LIRa Session: Francesca Zaffora Blando

Speaker: Francesca Zaffora Blando

Date and Time: Thursday, May 27th 2021, 16:30-18:00, Amsterdam time.

Venue: online.

Title: Weak merging of opinions for computationally limited agents.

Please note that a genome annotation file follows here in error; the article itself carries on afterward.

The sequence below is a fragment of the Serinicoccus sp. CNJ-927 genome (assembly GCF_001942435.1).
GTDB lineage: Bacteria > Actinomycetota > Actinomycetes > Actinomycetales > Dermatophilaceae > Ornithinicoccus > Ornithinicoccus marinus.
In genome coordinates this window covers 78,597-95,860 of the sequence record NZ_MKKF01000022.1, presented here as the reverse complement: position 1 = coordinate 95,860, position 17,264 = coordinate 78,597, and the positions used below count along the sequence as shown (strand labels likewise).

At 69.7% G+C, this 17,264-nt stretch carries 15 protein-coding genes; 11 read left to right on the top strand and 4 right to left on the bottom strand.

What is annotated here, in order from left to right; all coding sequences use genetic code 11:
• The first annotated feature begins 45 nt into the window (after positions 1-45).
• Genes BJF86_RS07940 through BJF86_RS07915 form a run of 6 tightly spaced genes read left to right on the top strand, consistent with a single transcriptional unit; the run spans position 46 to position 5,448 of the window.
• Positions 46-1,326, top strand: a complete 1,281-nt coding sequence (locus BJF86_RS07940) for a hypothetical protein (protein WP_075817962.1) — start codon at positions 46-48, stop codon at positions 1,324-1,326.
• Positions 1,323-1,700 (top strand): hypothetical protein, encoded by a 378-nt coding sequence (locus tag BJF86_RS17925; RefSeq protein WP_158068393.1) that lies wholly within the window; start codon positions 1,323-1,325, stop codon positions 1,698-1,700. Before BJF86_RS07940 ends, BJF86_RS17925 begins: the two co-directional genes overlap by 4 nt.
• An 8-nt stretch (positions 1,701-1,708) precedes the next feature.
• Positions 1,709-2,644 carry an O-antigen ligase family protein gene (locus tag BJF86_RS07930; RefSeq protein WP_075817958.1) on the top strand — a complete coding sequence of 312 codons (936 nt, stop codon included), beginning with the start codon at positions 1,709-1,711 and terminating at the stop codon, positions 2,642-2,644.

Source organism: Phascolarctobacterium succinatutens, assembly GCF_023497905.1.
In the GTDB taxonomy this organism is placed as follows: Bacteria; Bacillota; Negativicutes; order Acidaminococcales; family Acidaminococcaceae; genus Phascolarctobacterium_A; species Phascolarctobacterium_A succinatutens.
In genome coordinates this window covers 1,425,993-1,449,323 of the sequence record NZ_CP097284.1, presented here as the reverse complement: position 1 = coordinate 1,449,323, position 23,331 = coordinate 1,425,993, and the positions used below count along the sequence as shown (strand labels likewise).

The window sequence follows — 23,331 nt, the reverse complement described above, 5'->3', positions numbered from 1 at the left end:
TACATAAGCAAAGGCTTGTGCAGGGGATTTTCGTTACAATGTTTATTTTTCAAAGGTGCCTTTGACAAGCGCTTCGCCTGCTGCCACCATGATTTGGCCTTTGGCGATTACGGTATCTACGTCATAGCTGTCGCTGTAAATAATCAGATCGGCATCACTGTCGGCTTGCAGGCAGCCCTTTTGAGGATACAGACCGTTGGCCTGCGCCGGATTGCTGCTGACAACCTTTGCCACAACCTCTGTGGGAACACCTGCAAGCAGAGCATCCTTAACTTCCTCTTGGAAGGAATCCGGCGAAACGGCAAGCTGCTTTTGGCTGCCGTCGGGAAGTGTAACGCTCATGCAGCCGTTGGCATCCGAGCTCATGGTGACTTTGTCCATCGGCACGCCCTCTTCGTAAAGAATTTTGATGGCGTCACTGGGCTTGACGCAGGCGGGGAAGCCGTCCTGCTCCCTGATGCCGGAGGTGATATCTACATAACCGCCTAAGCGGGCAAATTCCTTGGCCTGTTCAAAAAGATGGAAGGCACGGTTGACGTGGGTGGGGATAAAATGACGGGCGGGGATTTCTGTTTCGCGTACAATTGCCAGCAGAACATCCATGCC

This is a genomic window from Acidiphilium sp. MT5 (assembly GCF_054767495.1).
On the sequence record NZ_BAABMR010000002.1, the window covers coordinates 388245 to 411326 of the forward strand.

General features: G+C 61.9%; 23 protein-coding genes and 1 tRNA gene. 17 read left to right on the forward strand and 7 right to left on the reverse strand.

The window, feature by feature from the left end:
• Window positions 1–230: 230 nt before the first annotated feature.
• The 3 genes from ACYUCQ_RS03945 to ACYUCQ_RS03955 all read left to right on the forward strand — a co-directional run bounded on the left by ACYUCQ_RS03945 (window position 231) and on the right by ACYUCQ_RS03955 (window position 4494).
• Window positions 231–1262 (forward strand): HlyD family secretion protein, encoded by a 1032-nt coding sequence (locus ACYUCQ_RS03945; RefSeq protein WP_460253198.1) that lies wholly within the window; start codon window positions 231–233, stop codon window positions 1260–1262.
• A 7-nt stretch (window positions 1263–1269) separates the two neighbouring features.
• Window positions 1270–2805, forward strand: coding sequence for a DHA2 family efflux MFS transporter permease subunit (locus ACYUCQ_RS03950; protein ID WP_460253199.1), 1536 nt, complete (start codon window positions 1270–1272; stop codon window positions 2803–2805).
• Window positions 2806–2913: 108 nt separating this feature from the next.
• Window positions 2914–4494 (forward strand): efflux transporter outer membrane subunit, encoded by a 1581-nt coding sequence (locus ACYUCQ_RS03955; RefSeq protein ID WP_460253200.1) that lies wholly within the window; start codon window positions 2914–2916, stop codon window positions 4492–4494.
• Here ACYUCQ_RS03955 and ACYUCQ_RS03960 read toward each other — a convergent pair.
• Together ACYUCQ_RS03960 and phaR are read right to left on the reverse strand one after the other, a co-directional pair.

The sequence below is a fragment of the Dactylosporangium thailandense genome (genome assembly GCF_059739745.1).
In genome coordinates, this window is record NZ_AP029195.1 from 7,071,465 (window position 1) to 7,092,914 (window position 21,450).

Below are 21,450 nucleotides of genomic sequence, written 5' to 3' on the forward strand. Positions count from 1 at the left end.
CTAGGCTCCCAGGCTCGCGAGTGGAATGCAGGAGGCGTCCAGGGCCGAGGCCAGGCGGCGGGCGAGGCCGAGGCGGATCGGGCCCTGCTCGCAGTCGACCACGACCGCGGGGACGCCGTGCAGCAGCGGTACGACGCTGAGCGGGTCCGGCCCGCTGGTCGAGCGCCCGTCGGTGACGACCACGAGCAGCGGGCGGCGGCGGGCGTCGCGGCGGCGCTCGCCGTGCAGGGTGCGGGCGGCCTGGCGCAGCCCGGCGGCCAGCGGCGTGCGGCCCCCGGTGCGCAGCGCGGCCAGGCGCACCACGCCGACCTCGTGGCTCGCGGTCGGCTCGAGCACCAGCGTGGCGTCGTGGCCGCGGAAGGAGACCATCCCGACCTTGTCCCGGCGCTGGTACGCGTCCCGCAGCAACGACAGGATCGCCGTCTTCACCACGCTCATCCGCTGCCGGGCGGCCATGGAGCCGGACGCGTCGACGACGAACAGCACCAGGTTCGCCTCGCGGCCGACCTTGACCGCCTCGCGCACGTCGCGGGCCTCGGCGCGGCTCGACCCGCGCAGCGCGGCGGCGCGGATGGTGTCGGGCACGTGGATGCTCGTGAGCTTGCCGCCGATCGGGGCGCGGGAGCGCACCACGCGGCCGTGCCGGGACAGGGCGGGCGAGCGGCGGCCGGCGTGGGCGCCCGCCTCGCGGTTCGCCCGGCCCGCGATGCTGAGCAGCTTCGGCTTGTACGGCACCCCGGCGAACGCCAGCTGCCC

Abstract. A standard objection to subjective Bayesianism is that appealing to subjective probabilities threatens the objectivity of scientific inquiry. A standard Bayesian response to this charge relies on merging-of-opinions theorems: a family of results which establish that, as long as their respective priors are sufficiently compatible, two Bayesian agents with differing initial beliefs are guaranteed to almost surely reach a consensus with increasing evidence. So, objectivity can be recovered in the form of intersubjective agreement. One of the most well-known such results is the Blackwell-Dubins Theorem, which shows that Bayesian conditioning leads to a strong form of merging of opinions, provided that the agents agree on probability zero events to begin with—i.e., provided that their priors are mutually absolutely continuous. Since absolute continuity is a rather strong form of compatibility between priors, it is natural to wonder whether merging of opinions—and what type of merging of opinions—can be achieved with weaker assumptions. In this talk, I will address this question from the perspective of computationally limited Bayesian agents: agents whose priors are computable. I will argue that, for computable Bayesian learners, it is natural to appeal to the theory of algorithmic randomness—a branch of computability theory aimed at characterizing the concept of effective measure-theoretic typicality—to define notions of compatibility between priors. We will see that the proposed notions of compatibility induced by algorithmic randomness naturally correspond to restricted forms of absolute continuity. Then, I will show that some of these notions, while too weak to ensure merging of opinions in the strong sense of Blackwell and Dubins, nonetheless suffice to attain a weaker type of merging, first studied by Kalai and Lehrer, which only requires reaching a consensus over finite-horizon events.